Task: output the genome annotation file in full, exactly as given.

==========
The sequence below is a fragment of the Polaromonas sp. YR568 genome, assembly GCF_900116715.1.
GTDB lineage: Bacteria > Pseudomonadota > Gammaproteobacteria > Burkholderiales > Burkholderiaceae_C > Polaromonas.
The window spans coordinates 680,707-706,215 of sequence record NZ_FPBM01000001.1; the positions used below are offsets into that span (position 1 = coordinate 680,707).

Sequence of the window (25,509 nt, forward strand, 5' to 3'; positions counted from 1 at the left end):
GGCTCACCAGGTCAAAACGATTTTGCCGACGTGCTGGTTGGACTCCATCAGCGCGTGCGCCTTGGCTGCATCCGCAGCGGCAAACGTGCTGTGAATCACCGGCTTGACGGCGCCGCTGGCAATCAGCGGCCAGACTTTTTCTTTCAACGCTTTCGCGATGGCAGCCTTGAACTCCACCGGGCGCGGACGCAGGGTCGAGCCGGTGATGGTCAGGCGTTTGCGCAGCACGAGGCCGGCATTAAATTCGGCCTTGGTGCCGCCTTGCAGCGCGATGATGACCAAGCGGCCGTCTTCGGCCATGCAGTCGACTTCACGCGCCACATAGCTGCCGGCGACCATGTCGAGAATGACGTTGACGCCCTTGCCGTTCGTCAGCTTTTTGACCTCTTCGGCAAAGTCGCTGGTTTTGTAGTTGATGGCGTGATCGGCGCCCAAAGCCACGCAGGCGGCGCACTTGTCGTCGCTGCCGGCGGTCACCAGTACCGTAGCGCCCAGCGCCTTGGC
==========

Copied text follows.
The sequence below is a fragment of the Polaromonas sp. YR568 genome, assembly GCF_900116715.1.
GTDB lineage: Bacteria > Pseudomonadota > Gammaproteobacteria > Burkholderiales > Burkholderiaceae_C > Polaromonas.
The window spans coordinates 680,707-706,215 of sequence record NZ_FPBM01000001.1; the positions used below are offsets into that span (position 1 = coordinate 680,707).

Sequence of the window (25,509 nt, forward strand, 5' to 3'; positions counted from 1 at the left end):
GGCTCACCAGGTCAAAACGATTTTGCCGACGTGCTGGTTGGACTCCATCAGCGCGTGCGCCTTGGCTGCATCCGCAGCGGCAAACGTGCTGTGAATCACCGGCTTGACGGCGCCGCTGGCAATCAGCGGCCAGACTTTTTCTTTCAACGCTTTCGCGATGGCAGCCTTGAACTCCACCGGGCGCGGACGCAGGGTCGAGCCGGTGATGGTCAGGCGTTTGCGCAGCACGAGGCCGGCATTAAATTCGGCCTTGGTGCCGCCTTGCAGCGCGATGATGACCAAGCGGCCGTCTTCGGCCATGCAGTCGACTTCACGCGCCACATAGCTGCCGGCGACCATGTCGAGAATGACGTTGACGCCCTTGCCGTTCGTCAGCTTTTTGACCTCTTCGGCAAAGTCGCTGGTTTTGTAGTTGATGGCGTGATCGGCGCCCAAAGCCACGCAGGCGGCGCACTTGTCGTCGCTGCCGGCGGTCACCAGTACCGTAGCGCCCAGCGCCTTGGC